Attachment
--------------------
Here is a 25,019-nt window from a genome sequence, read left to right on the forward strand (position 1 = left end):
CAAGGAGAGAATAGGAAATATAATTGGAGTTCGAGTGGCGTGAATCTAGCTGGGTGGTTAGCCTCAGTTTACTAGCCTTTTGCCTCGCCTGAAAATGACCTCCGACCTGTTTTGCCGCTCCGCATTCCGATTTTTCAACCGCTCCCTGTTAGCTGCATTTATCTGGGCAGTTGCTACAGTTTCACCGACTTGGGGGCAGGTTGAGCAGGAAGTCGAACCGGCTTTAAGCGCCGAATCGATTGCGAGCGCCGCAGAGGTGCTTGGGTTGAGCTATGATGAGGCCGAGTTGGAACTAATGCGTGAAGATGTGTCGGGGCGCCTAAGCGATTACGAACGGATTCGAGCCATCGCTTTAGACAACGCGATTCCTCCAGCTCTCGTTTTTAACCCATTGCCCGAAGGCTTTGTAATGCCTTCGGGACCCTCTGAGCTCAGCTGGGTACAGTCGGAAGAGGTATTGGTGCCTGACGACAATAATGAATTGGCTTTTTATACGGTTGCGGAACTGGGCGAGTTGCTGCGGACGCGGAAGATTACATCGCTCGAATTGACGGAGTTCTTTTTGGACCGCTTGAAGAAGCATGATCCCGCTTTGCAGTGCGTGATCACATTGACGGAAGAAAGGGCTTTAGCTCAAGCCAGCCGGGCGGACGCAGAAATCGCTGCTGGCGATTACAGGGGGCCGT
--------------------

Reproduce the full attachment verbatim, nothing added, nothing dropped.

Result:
Here is a 25,019-nt window from a genome sequence, read left to right on the forward strand (position 1 = left end):
CAAGGAGAGAATAGGAAATATAATTGGAGTTCGAGTGGCGTGAATCTAGCTGGGTGGTTAGCCTCAGTTTACTAGCCTTTTGCCTCGCCTGAAAATGACCTCCGACCTGTTTTGCCGCTCCGCATTCCGATTTTTCAACCGCTCCCTGTTAGCTGCATTTATCTGGGCAGTTGCTACAGTTTCACCGACTTGGGGGCAGGTTGAGCAGGAAGTCGAACCGGCTTTAAGCGCCGAATCGATTGCGAGCGCCGCAGAGGTGCTTGGGTTGAGCTATGATGAGGCCGAGTTGGAACTAATGCGTGAAGATGTGTCGGGGCGCCTAAGCGATTACGAACGGATTCGAGCCATCGCTTTAGACAACGCGATTCCTCCAGCTCTCGTTTTTAACCCATTGCCCGAAGGCTTTGTAATGCCTTCGGGACCCTCTGAGCTCAGCTGGGTACAGTCGGAAGAGGTATTGGTGCCTGACGACAATAATGAATTGGCTTTTTATACGGTTGCGGAACTGGGCGAGTTGCTGCGGACGCGGAAGATTACATCGCTCGAATTGACGGAGTTCTTTTTGGACCGCTTGAAGAAGCATGATCCCGCTTTGCAGTGCGTGATCACATTGACGGAAGAAAGGGCTTTAGCTCAAGCCAGCCGGGCGGACGCAGAAATCGCTGCTGGCGATTACAGGGGGCCGT